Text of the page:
The latest data from the Drug and Alcohol Clearinghouse reveals that drug use among commercial drivers may be at its highest level since the federal repository was set up in 2019 — but more are being cleared to drive again as well.
Total drug violations reported into the clearinghouse in 2022, including positive tests and refusals to take a drug test, increased 18% to 69,668 compared with last year’s 59,011, according to the most recent statistics released this week by the Federal Motor Carrier Safety Administration. That rate almost doubled the 9.2% annual increase in drug violations reported in 2021.
Much of the increase can be attributed to violations related to marijuana, the substance identified most in positive tests. Marijuana violations increased 31.6% in 2022 compared with 2021, to 40,916. That compares to a 5.3% increase between 2020 and 2021.
In fact, positive drug tests reported into the clearinghouse in 2022 increased in 12 of 14 substances tracked by the database, with only hydrocodone and heroin showing decreases.
Some of the increase in total violations can be attributed to the fact that completed registrations from drivers, employers and third-party organizations have been added each year since the clearinghouse began accepting registrations in September 2019. However, the number of registrations added annually has steadily declined since 2020 as the database gradually fills with all FMCSA-regulated registrants.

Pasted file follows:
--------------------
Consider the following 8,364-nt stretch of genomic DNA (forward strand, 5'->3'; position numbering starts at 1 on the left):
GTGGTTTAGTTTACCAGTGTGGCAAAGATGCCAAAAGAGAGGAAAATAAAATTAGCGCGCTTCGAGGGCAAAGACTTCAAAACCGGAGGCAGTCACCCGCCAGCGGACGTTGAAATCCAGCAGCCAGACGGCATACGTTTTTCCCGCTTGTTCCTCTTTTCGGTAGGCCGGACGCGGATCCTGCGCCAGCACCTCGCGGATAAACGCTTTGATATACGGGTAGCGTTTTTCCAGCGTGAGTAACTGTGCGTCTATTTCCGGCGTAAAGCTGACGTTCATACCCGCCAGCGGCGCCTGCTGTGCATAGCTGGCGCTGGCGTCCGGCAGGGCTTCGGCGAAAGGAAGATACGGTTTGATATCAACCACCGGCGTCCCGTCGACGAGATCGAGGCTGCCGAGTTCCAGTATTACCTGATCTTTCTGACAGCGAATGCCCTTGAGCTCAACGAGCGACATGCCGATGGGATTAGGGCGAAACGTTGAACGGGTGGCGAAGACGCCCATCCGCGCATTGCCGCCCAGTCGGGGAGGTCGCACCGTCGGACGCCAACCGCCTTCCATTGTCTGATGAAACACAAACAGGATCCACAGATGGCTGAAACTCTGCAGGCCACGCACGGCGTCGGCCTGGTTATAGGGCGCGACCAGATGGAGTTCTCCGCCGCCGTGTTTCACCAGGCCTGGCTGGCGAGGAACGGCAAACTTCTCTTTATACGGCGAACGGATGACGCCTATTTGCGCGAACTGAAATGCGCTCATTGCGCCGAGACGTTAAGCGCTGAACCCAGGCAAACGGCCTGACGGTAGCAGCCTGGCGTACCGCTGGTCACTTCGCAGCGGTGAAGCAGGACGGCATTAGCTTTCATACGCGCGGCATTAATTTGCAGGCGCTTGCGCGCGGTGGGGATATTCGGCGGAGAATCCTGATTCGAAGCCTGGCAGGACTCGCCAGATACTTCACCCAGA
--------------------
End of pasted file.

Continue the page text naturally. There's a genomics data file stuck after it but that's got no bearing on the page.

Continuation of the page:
Regarding marijuana specifically, there has been speculation that increasingly liberal state marijuana laws could also be a factor — even though federal law preempts state law regarding the use of both medicinal and recreational marijuana by commercial drivers.
“While the numbers are a little jarring, it is clear the clearinghouse is working as intended,” P. Sean Garney, co-director of Scopelitis Transportation Consulting, which specializes in truck safety, regulations and compliance, told FreightWaves.
Garney pointed to data in the report showing that there were double the number of positive tests for preemployment screening versus positive tests taken randomly from drivers last year.
“It’s far more common for a driver to test positive in a preemployment environment, and before the clearinghouse, carriers had no way to know if a driver they were considering was prohibited from operating a [commercial motor vehicle] based on that test,” Garney said. “[This data] shows me the system works.”
In addition, the data shows that more drivers are getting rehabilitated and reentering the trucking workforce, he said. At the end of 2020, only 12.5% of drivers who had tested positive had been cleared to drive again. In 2021 that number increased to 22.7%, and it increased again in 2022 to 27.6%.
Garney also noted that starting on Jan. 6 — after three full years of clearinghouse operation — motor carriers were no longer required to query a driver’s previous employer to request drug and alcohol testing histories, because they are now able to go back three years within the clearinghouse.
“Some carriers have been nervous that eliminating the previous employer inquiry might cause them to miss important information about a driver’s drug testing history,” he said.
However, with more than 3 million drivers and over 443,000 employers registered, “the clearinghouse is operating at full tilt and as intended, making it a great source of truth for this information. This should make wary carriers feel better about streamlining their procedures by using the clearinghouse.”
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